What polarizes many in the metal community about Wolves in the Throne Room isn’t necessarily their music but the band’s message. Traditionally a stubbornly apolitical musical form, black metal’s preoccupation with nihilist, misanthropic, pagan, anti-Christian and Satanic themes made it abundantly clear activism was best left to the hardcore punk crowd, with most artists focusing more on arresting, poetic imagery in their often introspective lyrics. When Wolves in the Throne Room came along in 2006, however, the trio of bearded musicians from Olympia, Washington ruffled a few feathers with their fierce environmentalism, tales of living a self-sufficient life on a farm and shockingly Romantic idea one can use this extremely dark, melancholic style of music to achieve a sort of spiritual transcendence. For some who choose to adhere to the idea that sticking rigidly within the structure of a specific metal subgenre can in itself be a form of liberation, the notion of these hipster-looking fellas from a liberal arts college town trying to stretch the boundaries of black metal was a little too much to bear.
Once you get past the band’s rosy-hued views, though (an easy thing to do considering their screamed vocals are indecipherable, and their lyrics are never provided), the impact of the actual music is undeniable. Continuing right where underground legends Weakling left off on their first and only full-length Dead as Dreams, Wolves in the Throne Room’s sprawling Diadem of 12 Stars was epic, atmospheric and hallucinatory; its extended, swirling jams of blastbeats and wave after wave of distortion proved to be as emotionally wrenching as they were viscerally powerful, resulting in one of the finest debuts of 2006. Released a year and a half later, Two Hunters illustrates a much bolder step, emphasizing dreamlike atmospherics more than aggression, its soaring passages overwhelming listeners with its densely layered melodies, achieving a shoegaze-like majesty.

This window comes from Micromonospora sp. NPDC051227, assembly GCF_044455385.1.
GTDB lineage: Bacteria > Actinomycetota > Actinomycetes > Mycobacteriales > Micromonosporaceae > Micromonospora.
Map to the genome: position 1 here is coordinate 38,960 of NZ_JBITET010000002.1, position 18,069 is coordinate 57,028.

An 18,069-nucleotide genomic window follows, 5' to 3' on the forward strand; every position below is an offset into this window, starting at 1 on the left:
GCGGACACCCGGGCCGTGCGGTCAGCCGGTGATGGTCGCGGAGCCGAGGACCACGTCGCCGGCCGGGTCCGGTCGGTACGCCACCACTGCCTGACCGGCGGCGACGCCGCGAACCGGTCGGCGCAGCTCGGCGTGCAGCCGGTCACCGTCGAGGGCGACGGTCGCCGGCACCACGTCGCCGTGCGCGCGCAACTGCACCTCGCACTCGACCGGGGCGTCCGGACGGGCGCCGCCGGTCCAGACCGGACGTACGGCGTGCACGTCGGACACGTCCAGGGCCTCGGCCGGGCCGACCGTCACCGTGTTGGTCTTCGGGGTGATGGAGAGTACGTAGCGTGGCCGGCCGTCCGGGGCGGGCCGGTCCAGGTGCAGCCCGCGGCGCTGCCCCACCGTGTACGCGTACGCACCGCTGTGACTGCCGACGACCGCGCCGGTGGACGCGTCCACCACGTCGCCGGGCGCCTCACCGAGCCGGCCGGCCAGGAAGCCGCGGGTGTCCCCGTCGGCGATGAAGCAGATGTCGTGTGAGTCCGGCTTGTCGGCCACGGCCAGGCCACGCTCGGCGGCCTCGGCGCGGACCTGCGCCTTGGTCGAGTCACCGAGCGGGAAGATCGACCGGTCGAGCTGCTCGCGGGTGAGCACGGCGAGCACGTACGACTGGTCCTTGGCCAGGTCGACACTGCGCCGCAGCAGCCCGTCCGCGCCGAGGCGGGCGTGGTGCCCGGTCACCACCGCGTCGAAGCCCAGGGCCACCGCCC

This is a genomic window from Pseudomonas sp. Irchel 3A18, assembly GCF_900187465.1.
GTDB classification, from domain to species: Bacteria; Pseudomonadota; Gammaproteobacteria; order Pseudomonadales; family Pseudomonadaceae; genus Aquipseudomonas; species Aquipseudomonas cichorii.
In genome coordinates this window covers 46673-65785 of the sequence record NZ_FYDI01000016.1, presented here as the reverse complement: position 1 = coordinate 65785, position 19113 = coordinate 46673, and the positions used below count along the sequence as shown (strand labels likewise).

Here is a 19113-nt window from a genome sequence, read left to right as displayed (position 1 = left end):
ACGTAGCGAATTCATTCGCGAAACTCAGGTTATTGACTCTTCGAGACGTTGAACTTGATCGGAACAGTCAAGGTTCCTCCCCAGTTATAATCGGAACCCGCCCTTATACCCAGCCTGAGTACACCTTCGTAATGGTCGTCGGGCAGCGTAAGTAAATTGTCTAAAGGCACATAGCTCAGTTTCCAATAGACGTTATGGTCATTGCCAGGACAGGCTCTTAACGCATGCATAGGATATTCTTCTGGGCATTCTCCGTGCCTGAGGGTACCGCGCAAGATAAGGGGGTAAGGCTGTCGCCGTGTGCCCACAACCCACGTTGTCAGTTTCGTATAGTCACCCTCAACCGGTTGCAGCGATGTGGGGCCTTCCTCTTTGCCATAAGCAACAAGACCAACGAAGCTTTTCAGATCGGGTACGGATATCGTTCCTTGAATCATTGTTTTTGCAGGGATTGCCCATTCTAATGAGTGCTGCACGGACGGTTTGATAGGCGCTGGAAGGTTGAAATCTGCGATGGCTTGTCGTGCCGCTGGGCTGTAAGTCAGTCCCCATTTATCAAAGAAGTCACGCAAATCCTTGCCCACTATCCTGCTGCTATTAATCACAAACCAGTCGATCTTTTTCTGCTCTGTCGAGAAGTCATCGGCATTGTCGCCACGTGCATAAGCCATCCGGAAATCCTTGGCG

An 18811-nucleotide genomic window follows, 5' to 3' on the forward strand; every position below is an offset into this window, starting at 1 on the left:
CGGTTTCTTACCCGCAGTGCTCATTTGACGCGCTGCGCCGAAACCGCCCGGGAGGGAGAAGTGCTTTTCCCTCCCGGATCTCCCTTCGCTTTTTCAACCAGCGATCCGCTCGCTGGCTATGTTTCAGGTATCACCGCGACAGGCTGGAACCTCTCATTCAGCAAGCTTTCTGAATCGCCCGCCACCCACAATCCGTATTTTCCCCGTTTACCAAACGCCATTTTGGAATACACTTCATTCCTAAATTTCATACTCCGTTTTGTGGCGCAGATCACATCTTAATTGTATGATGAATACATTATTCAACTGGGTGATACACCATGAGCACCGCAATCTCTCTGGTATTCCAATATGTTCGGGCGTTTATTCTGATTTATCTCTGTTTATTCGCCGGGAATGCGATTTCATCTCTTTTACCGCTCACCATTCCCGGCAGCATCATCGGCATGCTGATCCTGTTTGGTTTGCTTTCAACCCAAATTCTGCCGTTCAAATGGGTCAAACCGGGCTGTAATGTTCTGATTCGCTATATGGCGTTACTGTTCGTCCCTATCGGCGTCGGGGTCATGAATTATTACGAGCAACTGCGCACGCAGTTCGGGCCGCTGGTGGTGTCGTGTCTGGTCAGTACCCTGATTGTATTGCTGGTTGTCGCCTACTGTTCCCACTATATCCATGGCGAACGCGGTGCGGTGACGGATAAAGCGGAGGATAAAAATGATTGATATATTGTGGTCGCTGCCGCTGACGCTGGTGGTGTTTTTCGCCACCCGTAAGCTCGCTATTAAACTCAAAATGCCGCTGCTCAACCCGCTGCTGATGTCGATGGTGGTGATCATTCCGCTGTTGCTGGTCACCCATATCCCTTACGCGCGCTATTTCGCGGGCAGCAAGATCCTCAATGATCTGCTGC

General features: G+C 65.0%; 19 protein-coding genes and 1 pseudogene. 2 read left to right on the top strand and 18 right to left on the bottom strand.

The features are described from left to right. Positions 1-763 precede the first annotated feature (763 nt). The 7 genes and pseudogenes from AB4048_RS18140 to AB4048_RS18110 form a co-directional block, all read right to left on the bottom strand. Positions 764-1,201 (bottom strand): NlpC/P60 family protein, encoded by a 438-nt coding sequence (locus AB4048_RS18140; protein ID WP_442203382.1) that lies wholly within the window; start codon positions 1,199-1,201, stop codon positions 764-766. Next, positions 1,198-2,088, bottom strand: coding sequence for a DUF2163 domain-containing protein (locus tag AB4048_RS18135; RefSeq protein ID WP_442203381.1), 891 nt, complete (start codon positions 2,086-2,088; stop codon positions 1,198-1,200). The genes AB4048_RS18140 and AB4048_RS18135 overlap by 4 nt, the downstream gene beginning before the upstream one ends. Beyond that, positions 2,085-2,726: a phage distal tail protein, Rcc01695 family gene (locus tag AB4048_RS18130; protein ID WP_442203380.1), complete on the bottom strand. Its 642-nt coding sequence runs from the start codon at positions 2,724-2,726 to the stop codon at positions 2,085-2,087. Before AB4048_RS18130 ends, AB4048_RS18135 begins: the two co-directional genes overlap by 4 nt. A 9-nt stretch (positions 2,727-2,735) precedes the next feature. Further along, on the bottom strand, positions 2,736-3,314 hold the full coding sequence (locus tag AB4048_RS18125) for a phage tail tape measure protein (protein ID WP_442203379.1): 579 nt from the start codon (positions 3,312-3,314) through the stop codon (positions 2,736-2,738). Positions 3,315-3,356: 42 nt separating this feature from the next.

Interestingly enough, with brothers Nathan and Aaron Weaver (on guitars and drums, respectively) seemingly setting their sights on taking black metal into more expansive territory on those first two records, it comes as a bit of a surprise their third full-length sees the band doing away with much of the psychedelic and folk-inspired elements and returning to the black metal that’s always been at the core of their music. And not only is Black Cascade a continuation of the band’s dominance in American black metal, but resounding proof that a band this talented doesn’t need much in the way of bells and whistles to achieve the kind of sound they strive for.
Comprised of four lengthy tracks ranging between ten and 15 minutes each, it’s an album that rewards patience, but that said, the blistering “Wanderer Above the Sea of Fog” storms out of the gate, the wall of noise hitting us like a cold wind. That trancelike quality that the brothers Weaver and second guitarist Will Lindsay excel at quickly surfaces, though, the melodies slowly, gradually ascending until its climax sees the trio locking into a mid-paced groove provided by Aaron Weaver, his beats reining in the furious tremolo picking that’s gone into overdrive. The warm, analog recording (the album was tracked using vintage equipment and two-inch tape) greatly enhances “Ahrimanic Trance”, as guitars meld with subtle keyboard melodies, while the brutality of “Ex Cathedra” gets suddenly interrupted by a beautiful, dark ambient piece that carries on for a tantalizing two minutes before returning to the extreme metal at hand.
The dynamic “Crystal Ammunition” rounds out Black Cascade in triumphant fashion, in which all facets of Wolves in the Throne Room’s oeuvre are used to superb effect, Nathan Weaver’s harsh screams underscored by mournful melodies that give way to the extended, hypnotic instrumental sections and contemplative acoustic passages the band excels at. Those who loved the inclusion of soothing female vocals on Diadem of 12 Stars and Two Hunters might initially find its absence on Black Cascade to be a hindrance, but by keeping their vision simpler and more direct this time around, the new album sounds the better for it. In fact, so powerful has their music become that when all’s said and done, we could care less about the band’s tree-hugging tendencies, what the lyrics are, or just what the hell that dude in the leggings is in the album’s elaborate artwork; we’re far too busy being awestruck by the music.
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// Notes from the Road
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